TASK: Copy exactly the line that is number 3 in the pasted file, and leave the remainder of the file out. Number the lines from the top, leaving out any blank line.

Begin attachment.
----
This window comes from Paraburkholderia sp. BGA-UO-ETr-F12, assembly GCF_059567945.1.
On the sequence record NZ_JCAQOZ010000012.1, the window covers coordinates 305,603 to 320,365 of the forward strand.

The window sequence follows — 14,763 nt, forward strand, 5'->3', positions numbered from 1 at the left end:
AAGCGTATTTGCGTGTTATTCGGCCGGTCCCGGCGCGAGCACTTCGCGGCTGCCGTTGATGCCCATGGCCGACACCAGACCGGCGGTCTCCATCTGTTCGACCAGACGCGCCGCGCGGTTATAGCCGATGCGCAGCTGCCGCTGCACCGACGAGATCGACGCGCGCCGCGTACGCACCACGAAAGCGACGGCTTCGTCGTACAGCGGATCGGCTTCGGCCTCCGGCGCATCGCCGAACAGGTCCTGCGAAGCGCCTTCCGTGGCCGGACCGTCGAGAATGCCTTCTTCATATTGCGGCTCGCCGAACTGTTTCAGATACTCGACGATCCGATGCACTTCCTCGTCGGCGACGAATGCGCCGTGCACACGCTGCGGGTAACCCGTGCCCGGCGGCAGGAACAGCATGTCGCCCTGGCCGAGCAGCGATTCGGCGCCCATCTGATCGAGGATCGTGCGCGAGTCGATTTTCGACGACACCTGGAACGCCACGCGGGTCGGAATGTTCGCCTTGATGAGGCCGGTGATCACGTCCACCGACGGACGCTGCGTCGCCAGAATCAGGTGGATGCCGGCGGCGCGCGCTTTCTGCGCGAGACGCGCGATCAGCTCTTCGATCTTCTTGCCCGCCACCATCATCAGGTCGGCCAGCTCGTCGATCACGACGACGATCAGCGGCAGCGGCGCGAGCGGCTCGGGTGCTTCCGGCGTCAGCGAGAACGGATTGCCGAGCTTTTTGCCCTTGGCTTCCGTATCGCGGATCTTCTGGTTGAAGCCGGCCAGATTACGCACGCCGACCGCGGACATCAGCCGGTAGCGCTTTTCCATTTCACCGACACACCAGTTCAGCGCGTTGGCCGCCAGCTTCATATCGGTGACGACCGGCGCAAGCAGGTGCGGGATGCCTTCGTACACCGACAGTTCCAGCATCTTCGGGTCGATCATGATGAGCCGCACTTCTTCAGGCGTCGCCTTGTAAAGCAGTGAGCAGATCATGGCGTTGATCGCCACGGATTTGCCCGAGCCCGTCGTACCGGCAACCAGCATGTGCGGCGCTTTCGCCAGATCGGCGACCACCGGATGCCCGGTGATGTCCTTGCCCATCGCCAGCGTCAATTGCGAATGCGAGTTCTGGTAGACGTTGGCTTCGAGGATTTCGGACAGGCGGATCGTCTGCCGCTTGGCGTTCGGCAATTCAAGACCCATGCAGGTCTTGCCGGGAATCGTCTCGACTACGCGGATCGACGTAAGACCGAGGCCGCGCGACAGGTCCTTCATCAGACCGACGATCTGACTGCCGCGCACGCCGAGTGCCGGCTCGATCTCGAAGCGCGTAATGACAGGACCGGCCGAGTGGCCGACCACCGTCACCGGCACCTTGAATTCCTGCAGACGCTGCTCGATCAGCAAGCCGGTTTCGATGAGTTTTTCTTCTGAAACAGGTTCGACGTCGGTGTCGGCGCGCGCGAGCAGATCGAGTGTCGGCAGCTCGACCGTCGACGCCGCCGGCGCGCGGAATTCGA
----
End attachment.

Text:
The window sequence follows — 14,763 nt, forward strand, 5'->3', positions numbered from 1 at the left end: